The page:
We could talk about this all day and go into in-depth analysis of brake effect. But, that would be completely unnecessary. Indeed simple swingarms designs have been used on motorcycles for over a century now, motorcycle designers fully understand brake effect and understand that a simple swingarm design is the best solution. Almost every DH world champ since records began had raced a bike with a brake effect basically the same as that of a single pivot bike. Even multi million rands MotoGP prototypes subject to humongous forces compare to a MTB still rely on single pivot swingarms.

Gearbox range?

Knowing that the widest range 1x drivetrain SRAM Eagle available on the market at the moment has a 500% range just imagine a 10-60 cassette (600% range). Well that’s what you get on the Taniwha. In a nutshell, you won’t have to worry about running out of gears on climbs or descends any time soon with the pinion P1.12 gearbox.

Gearbox drag?

With a gearbox in the drive train obviously there has to be some additional drag. Nevertheless, the loss is minimal and is related to load and gear. Compared to a band new clean derailleur and cassette with the chain running right in the middle of the cassette range would probably have the standard mech design performing a tad better. But, if you consider the significant reduction in unsprung weight, instantaneous gear changes ability and the fact that a derailleur and cassette drivetrain’s efficiency drops exponentially  as soon as the chain is at the top or bottom on the cassette or when chainrings are on the smaller side and the Pinion becomes very attractive. Trash a little bit of dirt or mud into the equation and then the traditional mech is no match for the sealed Pinion gearbox. We wouldn’t use a pinion gearbox on a road bike but a 160mm trail/enduro bike for riding and racing proper MTB trails is a no brainer.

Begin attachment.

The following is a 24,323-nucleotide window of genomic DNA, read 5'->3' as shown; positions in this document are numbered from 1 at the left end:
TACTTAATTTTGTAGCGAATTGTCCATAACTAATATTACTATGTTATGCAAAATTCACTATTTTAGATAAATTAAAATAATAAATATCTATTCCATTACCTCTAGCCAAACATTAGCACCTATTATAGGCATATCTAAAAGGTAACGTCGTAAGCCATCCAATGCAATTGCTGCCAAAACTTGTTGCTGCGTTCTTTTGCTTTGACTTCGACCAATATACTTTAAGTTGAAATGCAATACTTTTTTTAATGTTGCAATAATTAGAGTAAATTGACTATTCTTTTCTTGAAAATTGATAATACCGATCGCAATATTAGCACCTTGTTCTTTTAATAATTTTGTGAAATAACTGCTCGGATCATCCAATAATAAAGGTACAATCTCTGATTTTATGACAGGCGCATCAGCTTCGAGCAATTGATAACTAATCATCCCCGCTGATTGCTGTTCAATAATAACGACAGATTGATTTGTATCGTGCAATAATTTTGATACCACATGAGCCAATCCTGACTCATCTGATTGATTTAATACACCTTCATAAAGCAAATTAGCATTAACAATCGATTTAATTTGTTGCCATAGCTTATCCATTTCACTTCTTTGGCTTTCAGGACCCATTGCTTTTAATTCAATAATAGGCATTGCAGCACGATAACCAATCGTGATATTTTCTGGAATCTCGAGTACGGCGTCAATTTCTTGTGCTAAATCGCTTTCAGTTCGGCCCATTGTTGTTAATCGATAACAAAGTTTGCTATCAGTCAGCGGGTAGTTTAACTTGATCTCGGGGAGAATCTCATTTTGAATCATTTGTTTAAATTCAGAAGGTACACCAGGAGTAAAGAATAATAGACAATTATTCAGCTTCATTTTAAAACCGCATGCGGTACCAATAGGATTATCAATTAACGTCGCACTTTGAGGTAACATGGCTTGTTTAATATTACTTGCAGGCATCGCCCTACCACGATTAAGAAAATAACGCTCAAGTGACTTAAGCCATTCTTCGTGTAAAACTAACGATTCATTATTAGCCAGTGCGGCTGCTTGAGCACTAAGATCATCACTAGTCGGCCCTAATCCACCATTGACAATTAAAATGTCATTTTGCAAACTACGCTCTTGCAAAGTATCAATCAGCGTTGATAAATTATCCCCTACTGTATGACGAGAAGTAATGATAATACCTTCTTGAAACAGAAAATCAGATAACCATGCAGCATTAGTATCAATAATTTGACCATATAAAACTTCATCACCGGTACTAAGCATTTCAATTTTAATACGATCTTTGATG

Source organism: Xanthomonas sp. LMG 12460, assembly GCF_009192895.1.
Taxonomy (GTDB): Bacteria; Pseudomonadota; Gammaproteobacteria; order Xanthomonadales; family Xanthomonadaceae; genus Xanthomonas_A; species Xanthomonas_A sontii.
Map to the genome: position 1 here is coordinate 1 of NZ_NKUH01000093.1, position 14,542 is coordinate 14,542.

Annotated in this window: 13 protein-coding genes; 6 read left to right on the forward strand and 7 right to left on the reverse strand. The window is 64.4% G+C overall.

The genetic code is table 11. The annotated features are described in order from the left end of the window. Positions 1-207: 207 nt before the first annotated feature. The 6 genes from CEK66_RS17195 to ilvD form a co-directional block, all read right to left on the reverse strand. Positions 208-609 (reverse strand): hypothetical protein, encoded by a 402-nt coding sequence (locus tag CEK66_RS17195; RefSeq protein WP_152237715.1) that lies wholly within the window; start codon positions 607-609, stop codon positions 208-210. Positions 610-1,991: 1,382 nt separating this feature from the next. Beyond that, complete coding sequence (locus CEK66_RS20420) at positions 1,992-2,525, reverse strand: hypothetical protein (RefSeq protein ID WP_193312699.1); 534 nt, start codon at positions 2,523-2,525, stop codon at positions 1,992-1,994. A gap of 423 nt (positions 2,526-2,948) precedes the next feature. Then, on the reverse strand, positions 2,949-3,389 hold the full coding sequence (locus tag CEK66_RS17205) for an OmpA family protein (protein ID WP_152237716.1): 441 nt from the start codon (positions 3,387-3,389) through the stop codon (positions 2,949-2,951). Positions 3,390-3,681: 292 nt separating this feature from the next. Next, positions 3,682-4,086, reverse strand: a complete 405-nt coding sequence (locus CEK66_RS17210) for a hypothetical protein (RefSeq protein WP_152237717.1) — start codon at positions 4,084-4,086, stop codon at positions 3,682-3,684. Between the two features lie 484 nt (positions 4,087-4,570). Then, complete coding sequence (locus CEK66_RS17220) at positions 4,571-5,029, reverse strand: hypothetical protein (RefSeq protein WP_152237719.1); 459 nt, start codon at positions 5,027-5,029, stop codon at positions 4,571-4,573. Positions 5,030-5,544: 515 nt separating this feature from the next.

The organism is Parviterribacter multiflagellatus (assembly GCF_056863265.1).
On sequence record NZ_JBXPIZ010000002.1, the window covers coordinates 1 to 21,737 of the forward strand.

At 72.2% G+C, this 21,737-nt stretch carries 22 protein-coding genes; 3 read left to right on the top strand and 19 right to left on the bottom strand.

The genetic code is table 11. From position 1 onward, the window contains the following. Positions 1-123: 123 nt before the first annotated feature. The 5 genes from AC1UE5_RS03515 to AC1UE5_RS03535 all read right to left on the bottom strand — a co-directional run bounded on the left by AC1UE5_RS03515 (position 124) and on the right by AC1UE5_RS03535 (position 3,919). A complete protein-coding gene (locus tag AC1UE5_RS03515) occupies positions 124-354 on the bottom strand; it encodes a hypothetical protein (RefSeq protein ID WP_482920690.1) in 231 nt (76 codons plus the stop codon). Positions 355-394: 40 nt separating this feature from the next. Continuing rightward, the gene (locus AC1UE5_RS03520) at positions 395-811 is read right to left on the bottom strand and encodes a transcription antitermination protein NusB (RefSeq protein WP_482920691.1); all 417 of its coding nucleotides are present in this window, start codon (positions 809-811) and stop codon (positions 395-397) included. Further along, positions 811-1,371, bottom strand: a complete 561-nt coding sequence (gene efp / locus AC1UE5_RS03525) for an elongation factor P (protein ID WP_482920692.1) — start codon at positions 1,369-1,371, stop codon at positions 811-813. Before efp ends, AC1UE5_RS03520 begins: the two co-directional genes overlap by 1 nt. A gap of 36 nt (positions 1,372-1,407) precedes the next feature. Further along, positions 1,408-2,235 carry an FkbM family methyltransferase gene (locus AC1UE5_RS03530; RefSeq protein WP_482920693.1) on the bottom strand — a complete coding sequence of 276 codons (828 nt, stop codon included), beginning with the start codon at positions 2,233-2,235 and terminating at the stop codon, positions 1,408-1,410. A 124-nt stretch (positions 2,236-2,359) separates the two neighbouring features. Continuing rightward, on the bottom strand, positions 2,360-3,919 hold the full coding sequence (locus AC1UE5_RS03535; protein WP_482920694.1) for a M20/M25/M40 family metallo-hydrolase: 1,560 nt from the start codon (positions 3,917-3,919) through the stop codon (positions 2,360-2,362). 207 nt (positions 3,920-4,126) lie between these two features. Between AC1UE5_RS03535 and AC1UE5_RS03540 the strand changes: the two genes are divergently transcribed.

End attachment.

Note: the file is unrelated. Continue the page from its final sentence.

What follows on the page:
Why a gearbox/what about the weight?

Well just think for a moment, and add up the pros and cons. Yes if you take away the cassette (unsprung weight), derailleur( unsprung weight), chain guide and add a Pinion gearbox the weight raises by a mere ~800g. It means that you will have to pedal up a bike that is slightly heavier but you are not racing the Tour de France on this bike. On the opposite, you’ll be flying through forests and charging down mountains with your buddies where the weight distribution and performance trumps the overall weight of the bike every time. In  nutshell, we would happily trade a little harder breathing uphill knowing we’re riding a bike that has significantly improved suspension because of the decrease in unsprung mass, a 600% gear range, a stronger and stiffer rear wheel and a drivetrain that requires almost no maintenance, chains that last years, instantaneous shifting, no chain slap, optimised pedalling efficiency etc. We’d be very surprised if Taniwha owners go back to a derailleur.

What about the warranty?

The Zerode Taniwha frames come with a warranty against manufacturing defects in materials and/or workmanship for a three years period starting from the date of original purchase.

This limited warranty is offered to the original owner of a Zerode Taniwha and is by consequences not transferable to next owners.

This limited warranty is null if the bike is subjected to abuse, neglect, improper repair, improper maintenance, alteration, modification, an accident or other abnormal, excessive, or improper use.

Zerode Taniwha in the air